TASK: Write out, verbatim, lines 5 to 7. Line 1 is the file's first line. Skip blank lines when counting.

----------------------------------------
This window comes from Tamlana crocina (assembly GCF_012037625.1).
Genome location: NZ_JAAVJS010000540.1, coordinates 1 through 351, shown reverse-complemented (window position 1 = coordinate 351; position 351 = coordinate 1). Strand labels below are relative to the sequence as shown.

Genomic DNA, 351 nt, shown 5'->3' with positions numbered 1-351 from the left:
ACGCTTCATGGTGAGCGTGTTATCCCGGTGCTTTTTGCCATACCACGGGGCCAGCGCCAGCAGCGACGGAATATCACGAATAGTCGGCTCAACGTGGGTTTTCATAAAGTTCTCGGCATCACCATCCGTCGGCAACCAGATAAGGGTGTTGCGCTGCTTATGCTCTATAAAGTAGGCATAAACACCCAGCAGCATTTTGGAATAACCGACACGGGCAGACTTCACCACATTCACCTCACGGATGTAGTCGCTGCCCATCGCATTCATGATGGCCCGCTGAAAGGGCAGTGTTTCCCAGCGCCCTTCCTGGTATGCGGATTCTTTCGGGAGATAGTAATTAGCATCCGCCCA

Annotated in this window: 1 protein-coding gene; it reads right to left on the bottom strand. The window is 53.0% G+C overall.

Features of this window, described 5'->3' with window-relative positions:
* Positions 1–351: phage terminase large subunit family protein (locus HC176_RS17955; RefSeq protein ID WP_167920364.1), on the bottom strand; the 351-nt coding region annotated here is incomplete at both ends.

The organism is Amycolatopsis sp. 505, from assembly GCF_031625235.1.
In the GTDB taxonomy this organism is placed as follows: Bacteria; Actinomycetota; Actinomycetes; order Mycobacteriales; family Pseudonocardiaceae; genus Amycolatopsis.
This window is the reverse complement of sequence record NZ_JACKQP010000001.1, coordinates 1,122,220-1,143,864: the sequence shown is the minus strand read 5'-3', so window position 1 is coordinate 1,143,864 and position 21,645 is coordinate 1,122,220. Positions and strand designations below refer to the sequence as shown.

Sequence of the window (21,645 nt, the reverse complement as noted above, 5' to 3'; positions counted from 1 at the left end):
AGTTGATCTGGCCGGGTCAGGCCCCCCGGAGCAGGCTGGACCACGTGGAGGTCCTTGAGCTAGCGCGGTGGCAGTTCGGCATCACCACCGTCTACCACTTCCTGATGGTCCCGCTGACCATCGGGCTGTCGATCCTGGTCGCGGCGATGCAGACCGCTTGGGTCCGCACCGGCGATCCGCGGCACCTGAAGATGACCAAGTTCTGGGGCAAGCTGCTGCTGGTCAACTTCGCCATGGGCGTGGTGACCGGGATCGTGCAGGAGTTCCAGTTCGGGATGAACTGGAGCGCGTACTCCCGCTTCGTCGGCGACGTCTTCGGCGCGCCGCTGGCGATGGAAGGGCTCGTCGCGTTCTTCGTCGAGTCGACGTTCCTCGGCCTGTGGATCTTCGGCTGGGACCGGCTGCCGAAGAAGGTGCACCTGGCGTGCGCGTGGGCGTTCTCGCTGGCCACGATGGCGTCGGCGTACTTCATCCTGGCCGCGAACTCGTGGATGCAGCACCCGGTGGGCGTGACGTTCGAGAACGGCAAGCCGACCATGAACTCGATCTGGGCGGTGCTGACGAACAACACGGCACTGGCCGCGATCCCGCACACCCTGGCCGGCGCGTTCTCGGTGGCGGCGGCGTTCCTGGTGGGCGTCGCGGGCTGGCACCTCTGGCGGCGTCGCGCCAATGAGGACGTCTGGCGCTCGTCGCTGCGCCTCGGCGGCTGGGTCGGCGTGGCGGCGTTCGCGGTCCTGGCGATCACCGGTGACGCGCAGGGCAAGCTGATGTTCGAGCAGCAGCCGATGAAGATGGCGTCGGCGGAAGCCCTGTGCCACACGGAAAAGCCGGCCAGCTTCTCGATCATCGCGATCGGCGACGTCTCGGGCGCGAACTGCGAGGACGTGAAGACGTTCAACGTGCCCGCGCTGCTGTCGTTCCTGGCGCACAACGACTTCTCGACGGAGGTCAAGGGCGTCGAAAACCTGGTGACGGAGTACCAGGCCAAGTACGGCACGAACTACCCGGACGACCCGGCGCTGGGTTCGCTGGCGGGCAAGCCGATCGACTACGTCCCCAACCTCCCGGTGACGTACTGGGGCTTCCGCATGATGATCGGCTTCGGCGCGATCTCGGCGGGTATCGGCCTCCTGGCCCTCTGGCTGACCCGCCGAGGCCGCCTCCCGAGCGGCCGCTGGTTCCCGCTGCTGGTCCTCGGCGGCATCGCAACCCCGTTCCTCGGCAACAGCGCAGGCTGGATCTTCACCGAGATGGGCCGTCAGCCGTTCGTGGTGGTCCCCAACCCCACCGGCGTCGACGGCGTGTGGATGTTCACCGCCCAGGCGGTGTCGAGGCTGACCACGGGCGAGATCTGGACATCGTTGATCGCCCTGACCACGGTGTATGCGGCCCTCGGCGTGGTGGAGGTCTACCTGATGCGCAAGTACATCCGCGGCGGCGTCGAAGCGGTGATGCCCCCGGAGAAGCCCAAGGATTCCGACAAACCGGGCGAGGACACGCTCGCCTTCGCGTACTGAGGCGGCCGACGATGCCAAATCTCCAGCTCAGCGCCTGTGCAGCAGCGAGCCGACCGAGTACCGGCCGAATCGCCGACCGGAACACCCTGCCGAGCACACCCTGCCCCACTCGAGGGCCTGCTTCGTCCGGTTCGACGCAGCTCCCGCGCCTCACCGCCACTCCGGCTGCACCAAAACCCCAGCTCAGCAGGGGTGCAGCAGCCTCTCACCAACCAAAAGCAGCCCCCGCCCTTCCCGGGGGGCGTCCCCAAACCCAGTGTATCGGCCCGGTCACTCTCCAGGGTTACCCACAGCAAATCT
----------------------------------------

Annotated in this window: 1 protein-coding gene; it reads right to left on the bottom strand. The window is 53.0% G+C overall.

Features of this window, described 5'->3' with window-relative positions:
* Positions 1–351: phage terminase large subunit family protein (locus HC176_RS17955; RefSeq protein ID WP_167920364.1), on the bottom strand; the 351-nt coding region annotated here is incomplete at both ends.